22 Nov 2016

White Nationalists See Trump as Their Troll-in-Chief

Submitted by editor

Racism as a tactic is nothing new to the modern Republican Party, dating back to Richard Nixon's Southern strategy, which appealed to white voters embittered by the civil rights movement. Yet mainstream conservatism mostly kept bigotry in the shadows until 2009, when the inauguration of the nation's first black president prompted the tea partiers to paint Obama as un-American. But it was Trump who opened the floodgates and rode the ugly tide all the way to the White House.

Some far-right figures see a burgeoning online presence as key to moving the "Overton window"—changing the range of acceptable rhetoric and behavior by pushing its edges out to greater extremes. It's a fancy way of saying that what was once aberrant is now considered normal. "If you want to radically shift the Overton window, you need that far-right flank," says white nationalist Richard Spencer, who is widely credited with helping launch the alt-right. "Trump has been declared a deplorable racist, and [yet] he won," Spencer says. "So the whole PC game of 'we can call you the R-word [Racist] and you will vaporize,' that game has been shattered.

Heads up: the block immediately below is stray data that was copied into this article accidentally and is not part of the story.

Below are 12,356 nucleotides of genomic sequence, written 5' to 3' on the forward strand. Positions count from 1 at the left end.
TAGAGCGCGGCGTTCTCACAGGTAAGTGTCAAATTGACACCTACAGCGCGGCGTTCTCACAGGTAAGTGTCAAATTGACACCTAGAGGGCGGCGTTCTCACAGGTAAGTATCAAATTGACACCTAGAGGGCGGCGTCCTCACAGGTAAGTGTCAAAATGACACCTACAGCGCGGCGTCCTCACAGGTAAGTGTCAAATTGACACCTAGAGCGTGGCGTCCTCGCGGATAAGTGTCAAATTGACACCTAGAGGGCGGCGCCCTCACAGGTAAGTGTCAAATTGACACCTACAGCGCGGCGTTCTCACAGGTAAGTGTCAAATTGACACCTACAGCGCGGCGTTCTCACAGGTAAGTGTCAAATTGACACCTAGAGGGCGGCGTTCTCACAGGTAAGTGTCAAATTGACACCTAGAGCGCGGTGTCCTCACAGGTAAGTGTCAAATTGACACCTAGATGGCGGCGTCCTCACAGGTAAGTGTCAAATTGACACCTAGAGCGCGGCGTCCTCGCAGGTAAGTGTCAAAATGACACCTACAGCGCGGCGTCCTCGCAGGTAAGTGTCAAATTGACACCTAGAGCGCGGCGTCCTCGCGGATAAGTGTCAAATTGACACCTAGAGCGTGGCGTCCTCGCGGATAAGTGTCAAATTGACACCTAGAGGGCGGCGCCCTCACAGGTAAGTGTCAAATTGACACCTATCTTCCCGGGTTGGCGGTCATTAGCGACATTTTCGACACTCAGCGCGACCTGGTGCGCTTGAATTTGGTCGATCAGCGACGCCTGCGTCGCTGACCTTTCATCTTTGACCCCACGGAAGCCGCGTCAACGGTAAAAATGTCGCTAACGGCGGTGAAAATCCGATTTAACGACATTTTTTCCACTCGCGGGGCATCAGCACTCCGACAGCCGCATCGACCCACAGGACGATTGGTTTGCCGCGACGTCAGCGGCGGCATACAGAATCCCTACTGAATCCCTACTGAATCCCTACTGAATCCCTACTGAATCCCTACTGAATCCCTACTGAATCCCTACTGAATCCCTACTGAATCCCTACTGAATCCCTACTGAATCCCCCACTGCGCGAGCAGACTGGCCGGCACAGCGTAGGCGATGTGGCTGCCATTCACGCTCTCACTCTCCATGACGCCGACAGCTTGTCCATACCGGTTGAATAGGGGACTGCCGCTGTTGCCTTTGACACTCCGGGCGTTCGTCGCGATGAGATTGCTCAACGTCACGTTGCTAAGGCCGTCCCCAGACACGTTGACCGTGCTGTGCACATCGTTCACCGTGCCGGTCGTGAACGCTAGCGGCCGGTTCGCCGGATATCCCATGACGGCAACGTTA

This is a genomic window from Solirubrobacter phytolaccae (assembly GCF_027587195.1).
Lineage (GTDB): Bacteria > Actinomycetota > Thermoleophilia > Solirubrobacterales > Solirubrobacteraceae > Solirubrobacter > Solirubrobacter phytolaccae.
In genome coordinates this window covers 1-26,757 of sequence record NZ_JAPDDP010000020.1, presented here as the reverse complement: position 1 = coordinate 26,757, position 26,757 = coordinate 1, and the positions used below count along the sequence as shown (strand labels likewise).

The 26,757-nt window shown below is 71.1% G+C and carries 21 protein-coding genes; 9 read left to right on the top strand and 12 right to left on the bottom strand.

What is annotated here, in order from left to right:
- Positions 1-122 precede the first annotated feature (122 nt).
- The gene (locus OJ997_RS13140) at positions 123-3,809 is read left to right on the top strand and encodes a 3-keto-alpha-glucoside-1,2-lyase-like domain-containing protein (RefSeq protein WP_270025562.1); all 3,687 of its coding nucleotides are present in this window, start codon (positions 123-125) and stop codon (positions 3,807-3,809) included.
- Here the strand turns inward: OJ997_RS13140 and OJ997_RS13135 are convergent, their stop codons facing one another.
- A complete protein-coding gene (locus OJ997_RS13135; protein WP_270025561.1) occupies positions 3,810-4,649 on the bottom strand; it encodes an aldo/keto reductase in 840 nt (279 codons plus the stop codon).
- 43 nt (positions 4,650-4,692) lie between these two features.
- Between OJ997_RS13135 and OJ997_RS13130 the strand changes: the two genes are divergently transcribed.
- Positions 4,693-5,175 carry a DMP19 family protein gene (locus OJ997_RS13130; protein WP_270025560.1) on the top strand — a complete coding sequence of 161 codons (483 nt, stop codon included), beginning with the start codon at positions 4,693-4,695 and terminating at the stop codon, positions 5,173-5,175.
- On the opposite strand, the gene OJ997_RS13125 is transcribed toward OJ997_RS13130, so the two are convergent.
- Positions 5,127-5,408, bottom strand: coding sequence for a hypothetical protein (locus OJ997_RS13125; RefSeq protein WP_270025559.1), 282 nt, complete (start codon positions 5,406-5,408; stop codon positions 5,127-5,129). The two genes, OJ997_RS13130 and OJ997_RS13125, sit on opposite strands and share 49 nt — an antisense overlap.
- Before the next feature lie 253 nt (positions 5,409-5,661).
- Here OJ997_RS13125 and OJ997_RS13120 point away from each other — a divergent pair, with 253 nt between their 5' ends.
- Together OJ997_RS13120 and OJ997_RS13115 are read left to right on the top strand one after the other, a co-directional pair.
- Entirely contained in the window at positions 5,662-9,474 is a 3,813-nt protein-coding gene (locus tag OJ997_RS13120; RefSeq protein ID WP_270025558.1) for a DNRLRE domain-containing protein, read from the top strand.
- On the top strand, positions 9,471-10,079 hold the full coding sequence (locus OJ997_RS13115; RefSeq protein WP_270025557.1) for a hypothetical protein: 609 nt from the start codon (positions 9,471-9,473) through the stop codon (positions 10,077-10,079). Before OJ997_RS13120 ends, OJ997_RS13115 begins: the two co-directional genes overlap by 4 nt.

The alt-right has elevated fringe trolling into a virulent form of propaganda that Spencer and others dub "meme magic." Trolls push hateful memes such as the Jewish "Happy Merchant" and the black "dindu nuffin" (a slur meant to echo "I didn't do nothin'") without fear of censure, thanks to the anonymity of Twitter and other platforms. Some journalists have speculated that the spread of this content is in part the work of Russian troll farms, though the extent of foreign involvement is unknown.

Social-media attacks have been weaponized around the globe. "We saw it in the Arab Spring, we've seen it with ISIS, and now we're seeing it with white nationalists," says J.M. Berger, a fellow at George Washington University's Program on Extremism. Richard Dawkins, who coined the word "meme" in 1976 to describe cultural transmissions that "leap from brain to brain," told The New Yorker that he never imagined their full potential: "Now, however ridiculous what you're saying is…something really bad can spread through the culture